Only one problem: The $121.29 fare was an Alaska Airlines “Saver Fare.” This is a punishment fare, similar to Basic Economy on other airlines, and comes with the usual draconian restrictions. No changes allowed at all, not even for a fee. No refunds under any circumstances. If you miss your flight, you lose all your money. And you board last, even when it slows down the boarding process, just to kick you in the teeth a little harder. I booked it anyway, because paying $30 more would only get me the following:
Ability to make same-day changes, based on availability, for a $50 fee.
Ability to get a refund or change the ticket prior to the day of departure, for a $125 fee (a fee higher than the price of the ticket).
Boarding next-to-last instead of last. Whoop-de-doo.
Seat selection in the entire airplane, not just a few rows in the back of the airplane.
I carry the Alaska Airlines Mileage Plan Visa card, so I can check a bag for free. Alaska has a 20 minute baggage service guarantee so I pretty much always do this rather than carrying a bag on; my bag is usually out on the carousel by the time I get to baggage claim. If it isn’t, I score an easy 2,500 extra miles (and I did on this trip), so there’s no real downside. When booking a basic economy fare, this helps to avoid some of the annoyance of bringing a carry-on bag only to have to check it at the gate because there isn’t any room on board.
I was able to select a seat, although there was only one aisle seat available, and it was in the third to the last row of the plane. Yes, you literally sit “in the back of the bus” if you buy an Alaska basic economy fare. They do sell more basic economy tickets than there are available basic economy assigned seats, so if you don’t pick a seat, they’ll assign you a middle seat somewhere else on the plane at check-in (or, if you’re really lucky, a window or aisle).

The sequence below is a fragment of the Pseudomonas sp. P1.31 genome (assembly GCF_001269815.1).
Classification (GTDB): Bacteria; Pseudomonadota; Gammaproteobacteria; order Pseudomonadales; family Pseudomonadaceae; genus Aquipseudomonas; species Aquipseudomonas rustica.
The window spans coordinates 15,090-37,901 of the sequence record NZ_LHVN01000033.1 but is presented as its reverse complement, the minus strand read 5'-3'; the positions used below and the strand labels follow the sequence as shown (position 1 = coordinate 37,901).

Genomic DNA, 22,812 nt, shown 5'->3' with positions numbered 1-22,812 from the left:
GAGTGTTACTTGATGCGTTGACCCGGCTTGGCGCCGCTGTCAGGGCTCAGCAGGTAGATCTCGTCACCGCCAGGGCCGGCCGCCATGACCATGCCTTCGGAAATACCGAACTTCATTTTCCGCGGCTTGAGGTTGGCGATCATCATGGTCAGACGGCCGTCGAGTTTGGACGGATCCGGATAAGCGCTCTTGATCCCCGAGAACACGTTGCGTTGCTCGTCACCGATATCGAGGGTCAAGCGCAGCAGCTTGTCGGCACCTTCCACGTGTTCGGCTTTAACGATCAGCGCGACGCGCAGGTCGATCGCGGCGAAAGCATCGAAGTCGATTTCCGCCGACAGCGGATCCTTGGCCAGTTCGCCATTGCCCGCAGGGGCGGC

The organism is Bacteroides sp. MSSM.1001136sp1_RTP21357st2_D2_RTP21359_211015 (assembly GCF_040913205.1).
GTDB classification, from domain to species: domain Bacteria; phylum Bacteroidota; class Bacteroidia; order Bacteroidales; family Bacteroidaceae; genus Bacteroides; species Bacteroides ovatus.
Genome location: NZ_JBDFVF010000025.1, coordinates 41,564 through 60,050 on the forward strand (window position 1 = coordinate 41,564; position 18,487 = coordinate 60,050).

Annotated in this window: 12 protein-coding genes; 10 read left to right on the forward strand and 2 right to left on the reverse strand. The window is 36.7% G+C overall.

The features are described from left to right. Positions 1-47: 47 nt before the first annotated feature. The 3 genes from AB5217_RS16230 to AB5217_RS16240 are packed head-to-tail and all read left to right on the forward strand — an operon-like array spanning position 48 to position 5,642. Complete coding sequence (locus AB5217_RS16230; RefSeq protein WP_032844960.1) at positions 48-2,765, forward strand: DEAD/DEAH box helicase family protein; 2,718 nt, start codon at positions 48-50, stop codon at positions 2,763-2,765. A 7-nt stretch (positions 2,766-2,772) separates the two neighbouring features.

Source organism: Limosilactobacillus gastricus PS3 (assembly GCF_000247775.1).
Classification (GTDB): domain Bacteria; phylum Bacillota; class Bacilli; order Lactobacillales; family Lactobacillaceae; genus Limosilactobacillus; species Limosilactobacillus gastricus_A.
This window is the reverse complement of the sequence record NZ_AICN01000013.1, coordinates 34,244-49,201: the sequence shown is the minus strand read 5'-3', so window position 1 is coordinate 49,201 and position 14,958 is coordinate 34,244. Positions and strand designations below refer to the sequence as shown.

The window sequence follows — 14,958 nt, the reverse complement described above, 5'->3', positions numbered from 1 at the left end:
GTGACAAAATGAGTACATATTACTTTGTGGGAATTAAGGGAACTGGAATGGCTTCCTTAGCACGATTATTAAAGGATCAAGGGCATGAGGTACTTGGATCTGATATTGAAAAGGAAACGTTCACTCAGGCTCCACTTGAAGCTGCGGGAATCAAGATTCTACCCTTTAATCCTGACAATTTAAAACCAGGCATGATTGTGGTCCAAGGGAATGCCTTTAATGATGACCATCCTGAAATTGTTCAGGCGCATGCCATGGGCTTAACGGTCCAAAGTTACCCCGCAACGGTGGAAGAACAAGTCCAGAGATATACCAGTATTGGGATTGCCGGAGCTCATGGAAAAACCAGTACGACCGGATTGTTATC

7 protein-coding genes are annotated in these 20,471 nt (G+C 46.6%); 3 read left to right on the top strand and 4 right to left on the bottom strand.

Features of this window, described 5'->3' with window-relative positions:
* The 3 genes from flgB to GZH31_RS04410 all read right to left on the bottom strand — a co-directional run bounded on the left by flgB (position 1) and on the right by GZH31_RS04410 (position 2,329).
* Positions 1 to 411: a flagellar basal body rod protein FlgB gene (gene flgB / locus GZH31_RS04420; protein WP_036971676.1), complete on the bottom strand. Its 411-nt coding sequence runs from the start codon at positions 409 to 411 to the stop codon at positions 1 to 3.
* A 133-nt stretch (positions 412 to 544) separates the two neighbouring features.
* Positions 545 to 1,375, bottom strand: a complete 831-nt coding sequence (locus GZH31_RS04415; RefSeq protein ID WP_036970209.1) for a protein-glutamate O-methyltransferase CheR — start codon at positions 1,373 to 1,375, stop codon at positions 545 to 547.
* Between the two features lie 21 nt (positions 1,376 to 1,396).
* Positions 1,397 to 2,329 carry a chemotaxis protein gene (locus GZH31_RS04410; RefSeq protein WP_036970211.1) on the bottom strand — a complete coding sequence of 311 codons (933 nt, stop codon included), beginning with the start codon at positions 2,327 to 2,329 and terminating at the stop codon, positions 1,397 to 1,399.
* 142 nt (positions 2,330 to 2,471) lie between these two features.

Alaska Airlines is one of my favorite airlines to fly because their service is almost always friendly and punctual, their baggage service is excellent (my bags always show up and do so fast), and their social media team is really, really good. Unlike most airlines, Alaska’s social media team has the ability to handle almost anything a telephone reservations agent can, so I can just DM them @Alaskaair and I usually have my question answered within a few minutes. There is some limited free Internet onboard (which I’m able to make the most of) and there is also power at every seat. Given my past good experiences I’m pretty surprised how “off” this flight was, making my basic economy experience even worse.